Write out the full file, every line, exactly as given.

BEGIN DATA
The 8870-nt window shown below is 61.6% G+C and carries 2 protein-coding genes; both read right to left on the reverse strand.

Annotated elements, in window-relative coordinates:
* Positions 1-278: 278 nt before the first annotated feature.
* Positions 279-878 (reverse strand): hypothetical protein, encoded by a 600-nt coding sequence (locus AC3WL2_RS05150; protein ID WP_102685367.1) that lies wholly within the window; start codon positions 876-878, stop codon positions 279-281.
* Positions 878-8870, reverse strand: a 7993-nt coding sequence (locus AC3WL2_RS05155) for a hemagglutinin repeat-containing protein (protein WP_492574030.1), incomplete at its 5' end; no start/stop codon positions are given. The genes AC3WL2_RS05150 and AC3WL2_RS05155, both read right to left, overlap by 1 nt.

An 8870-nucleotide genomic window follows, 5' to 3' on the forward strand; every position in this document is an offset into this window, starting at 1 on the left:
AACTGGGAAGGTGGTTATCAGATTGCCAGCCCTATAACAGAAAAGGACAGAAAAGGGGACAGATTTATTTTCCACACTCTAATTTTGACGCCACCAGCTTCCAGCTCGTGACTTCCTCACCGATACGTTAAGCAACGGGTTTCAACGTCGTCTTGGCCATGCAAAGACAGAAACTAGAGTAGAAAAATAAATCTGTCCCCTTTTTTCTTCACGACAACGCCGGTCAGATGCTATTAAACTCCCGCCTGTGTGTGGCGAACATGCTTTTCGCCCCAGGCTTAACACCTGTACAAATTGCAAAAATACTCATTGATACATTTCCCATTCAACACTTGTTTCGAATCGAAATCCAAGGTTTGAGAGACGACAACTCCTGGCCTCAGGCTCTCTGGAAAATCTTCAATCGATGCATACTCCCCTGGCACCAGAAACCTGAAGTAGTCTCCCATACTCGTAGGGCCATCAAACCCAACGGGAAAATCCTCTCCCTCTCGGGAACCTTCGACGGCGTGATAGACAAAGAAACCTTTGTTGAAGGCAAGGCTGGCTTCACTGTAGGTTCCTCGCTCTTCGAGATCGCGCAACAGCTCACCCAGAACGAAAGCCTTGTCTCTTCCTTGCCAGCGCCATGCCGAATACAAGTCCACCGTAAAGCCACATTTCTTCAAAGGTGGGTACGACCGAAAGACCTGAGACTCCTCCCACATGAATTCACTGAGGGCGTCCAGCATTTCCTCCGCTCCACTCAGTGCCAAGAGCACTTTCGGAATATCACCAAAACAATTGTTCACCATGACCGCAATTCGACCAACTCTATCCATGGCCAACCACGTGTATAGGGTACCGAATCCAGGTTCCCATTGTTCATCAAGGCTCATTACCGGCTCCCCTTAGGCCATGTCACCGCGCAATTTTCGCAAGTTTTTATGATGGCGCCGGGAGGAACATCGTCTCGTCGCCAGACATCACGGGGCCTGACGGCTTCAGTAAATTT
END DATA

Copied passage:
The 8870-nt window shown below is 61.6% G+C and carries 2 protein-coding genes; both read right to left on the reverse strand.

Annotated elements, in window-relative coordinates:
* Positions 1-278: 278 nt before the first annotated feature.
* Positions 279-878 (reverse strand): hypothetical protein, encoded by a 600-nt coding sequence (locus AC3WL2_RS05150; protein ID WP_102685367.1) that lies wholly within the window; start codon positions 876-878, stop codon positions 279-281.
* Positions 878-8870, reverse strand: a 7993-nt coding sequence (locus AC3WL2_RS05155) for a hemagglutinin repeat-containing protein (protein WP_492574030.1), incomplete at its 5' end; no start/stop codon positions are given. The genes AC3WL2_RS05150 and AC3WL2_RS05155, both read right to left, overlap by 1 nt.

An 8870-nucleotide genomic window follows, 5' to 3' on the forward strand; every position in this document is an offset into this window, starting at 1 on the left:
AACTGGGAAGGTGGTTATCAGATTGCCAGCCCTATAACAGAAAAGGACAGAAAAGGGGACAGATTTATTTTCCACACTCTAATTTTGACGCCACCAGCTTCCAGCTCGTGACTTCCTCACCGATACGTTAAGCAACGGGTTTCAACGTCGTCTTGGCCATGCAAAGACAGAAACTAGAGTAGAAAAATAAATCTGTCCCCTTTTTTCTTCACGACAACGCCGGTCAGATGCTATTAAACTCCCGCCTGTGTGTGGCGAACATGCTTTTCGCCCCAGGCTTAACACCTGTACAAATTGCAAAAATACTCATTGATACATTTCCCATTCAACACTTGTTTCGAATCGAAATCCAAGGTTTGAGAGACGACAACTCCTGGCCTCAGGCTCTCTGGAAAATCTTCAATCGATGCATACTCCCCTGGCACCAGAAACCTGAAGTAGTCTCCCATACTCGTAGGGCCATCAAACCCAACGGGAAAATCCTCTCCCTCTCGGGAACCTTCGACGGCGTGATAGACAAAGAAACCTTTGTTGAAGGCAAGGCTGGCTTCACTGTAGGTTCCTCGCTCTTCGAGATCGCGCAACAGCTCACCCAGAACGAAAGCCTTGTCTCTTCCTTGCCAGCGCCATGCCGAATACAAGTCCACCGTAAAGCCACATTTCTTCAAAGGTGGGTACGACCGAAAGACCTGAGACTCCTCCCACATGAATTCACTGAGGGCGTCCAGCATTTCCTCCGCTCCACTCAGTGCCAAGAGCACTTTCGGAATATCACCAAAACAATTGTTCACCATGACCGCAATTCGACCAACTCTATCCATGGCCAACCACGTGTATAGGGTACCGAATCCAGGTTCCCATTGTTCATCAAGGCTCATTACCGGCTCCCCTTAGGCCATGTCACCGCGCAATTTTCGCAAGTTTTTATGATGGCGCCGGGAGGAACATCGTCTCGTCGCCAGACATCACGGGGCCTGACGGCTTCAGTAAATTT